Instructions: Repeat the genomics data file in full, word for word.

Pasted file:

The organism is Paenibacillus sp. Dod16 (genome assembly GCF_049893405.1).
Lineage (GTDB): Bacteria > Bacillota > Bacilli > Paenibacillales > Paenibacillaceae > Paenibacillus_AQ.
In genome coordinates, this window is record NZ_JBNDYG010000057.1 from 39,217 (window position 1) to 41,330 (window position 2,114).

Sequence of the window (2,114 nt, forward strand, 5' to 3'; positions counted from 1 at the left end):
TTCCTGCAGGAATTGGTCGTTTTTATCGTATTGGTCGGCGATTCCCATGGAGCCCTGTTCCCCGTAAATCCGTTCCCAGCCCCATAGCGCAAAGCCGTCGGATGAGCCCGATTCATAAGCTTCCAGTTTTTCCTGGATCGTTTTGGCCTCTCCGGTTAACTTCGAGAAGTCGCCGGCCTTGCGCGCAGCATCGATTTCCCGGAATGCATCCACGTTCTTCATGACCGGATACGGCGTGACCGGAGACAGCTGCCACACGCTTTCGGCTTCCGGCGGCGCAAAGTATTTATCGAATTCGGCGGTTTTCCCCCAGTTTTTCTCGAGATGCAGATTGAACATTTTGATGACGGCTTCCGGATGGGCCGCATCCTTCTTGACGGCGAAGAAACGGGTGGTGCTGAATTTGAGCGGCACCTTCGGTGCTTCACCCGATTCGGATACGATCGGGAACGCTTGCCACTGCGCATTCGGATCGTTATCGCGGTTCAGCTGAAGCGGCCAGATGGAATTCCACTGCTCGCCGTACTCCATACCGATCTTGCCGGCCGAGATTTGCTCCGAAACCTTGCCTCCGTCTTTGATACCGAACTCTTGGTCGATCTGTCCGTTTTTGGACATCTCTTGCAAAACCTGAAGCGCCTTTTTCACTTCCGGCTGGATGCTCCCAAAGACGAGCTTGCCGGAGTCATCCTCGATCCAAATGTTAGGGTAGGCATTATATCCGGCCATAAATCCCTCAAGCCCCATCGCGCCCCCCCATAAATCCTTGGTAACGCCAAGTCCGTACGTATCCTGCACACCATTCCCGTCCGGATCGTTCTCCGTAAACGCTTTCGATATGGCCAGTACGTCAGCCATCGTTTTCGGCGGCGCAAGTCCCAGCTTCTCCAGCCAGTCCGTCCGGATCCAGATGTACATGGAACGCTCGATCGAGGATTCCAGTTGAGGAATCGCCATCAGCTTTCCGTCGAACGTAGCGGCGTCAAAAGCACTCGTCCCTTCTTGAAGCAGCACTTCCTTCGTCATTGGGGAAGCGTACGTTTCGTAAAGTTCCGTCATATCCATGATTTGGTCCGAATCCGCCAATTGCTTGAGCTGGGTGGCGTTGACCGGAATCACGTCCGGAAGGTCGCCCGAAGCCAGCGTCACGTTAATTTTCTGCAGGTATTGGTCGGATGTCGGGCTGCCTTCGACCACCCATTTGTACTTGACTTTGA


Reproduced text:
The organism is Paenibacillus sp. Dod16 (genome assembly GCF_049893405.1).
Lineage (GTDB): Bacteria > Bacillota > Bacilli > Paenibacillales > Paenibacillaceae > Paenibacillus_AQ.
In genome coordinates, this window is record NZ_JBNDYG010000057.1 from 39,217 (window position 1) to 41,330 (window position 2,114).

Sequence of the window (2,114 nt, forward strand, 5' to 3'; positions counted from 1 at the left end):
TTCCTGCAGGAATTGGTCGTTTTTATCGTATTGGTCGGCGATTCCCATGGAGCCCTGTTCCCCGTAAATCCGTTCCCAGCCCCATAGCGCAAAGCCGTCGGATGAGCCCGATTCATAAGCTTCCAGTTTTTCCTGGATCGTTTTGGCCTCTCCGGTTAACTTCGAGAAGTCGCCGGCCTTGCGCGCAGCATCGATTTCCCGGAATGCATCCACGTTCTTCATGACCGGATACGGCGTGACCGGAGACAGCTGCCACACGCTTTCGGCTTCCGGCGGCGCAAAGTATTTATCGAATTCGGCGGTTTTCCCCCAGTTTTTCTCGAGATGCAGATTGAACATTTTGATGACGGCTTCCGGATGGGCCGCATCCTTCTTGACGGCGAAGAAACGGGTGGTGCTGAATTTGAGCGGCACCTTCGGTGCTTCACCCGATTCGGATACGATCGGGAACGCTTGCCACTGCGCATTCGGATCGTTATCGCGGTTCAGCTGAAGCGGCCAGATGGAATTCCACTGCTCGCCGTACTCCATACCGATCTTGCCGGCCGAGATTTGCTCCGAAACCTTGCCTCCGTCTTTGATACCGAACTCTTGGTCGATCTGTCCGTTTTTGGACATCTCTTGCAAAACCTGAAGCGCCTTTTTCACTTCCGGCTGGATGCTCCCAAAGACGAGCTTGCCGGAGTCATCCTCGATCCAAATGTTAGGGTAGGCATTATATCCGGCCATAAATCCCTCAAGCCCCATCGCGCCCCCCCATAAATCCTTGGTAACGCCAAGTCCGTACGTATCCTGCACACCATTCCCGTCCGGATCGTTCTCCGTAAACGCTTTCGATATGGCCAGTACGTCAGCCATCGTTTTCGGCGGCGCAAGTCCCAGCTTCTCCAGCCAGTCCGTCCGGATCCAGATGTACATGGAACGCTCGATCGAGGATTCCAGTTGAGGAATCGCCATCAGCTTTCCGTCGAACGTAGCGGCGTCAAAAGCACTCGTCCCTTCTTGAAGCAGCACTTCCTTCGTCATTGGGGAAGCGTACGTTTCGTAAAGTTCCGTCATATCCATGATTTGGTCCGAATCCGCCAATTGCTTGAGCTGGGTGGCGTTGACCGGAATCACGTCCGGAAGGTCGCCCGAAGCCAGCGTCACGTTAATTTTCTGCAGGTATTGGTCGGATGTCGGGCTGCCTTCGACCACCCATTTGTACTTGACTTTGA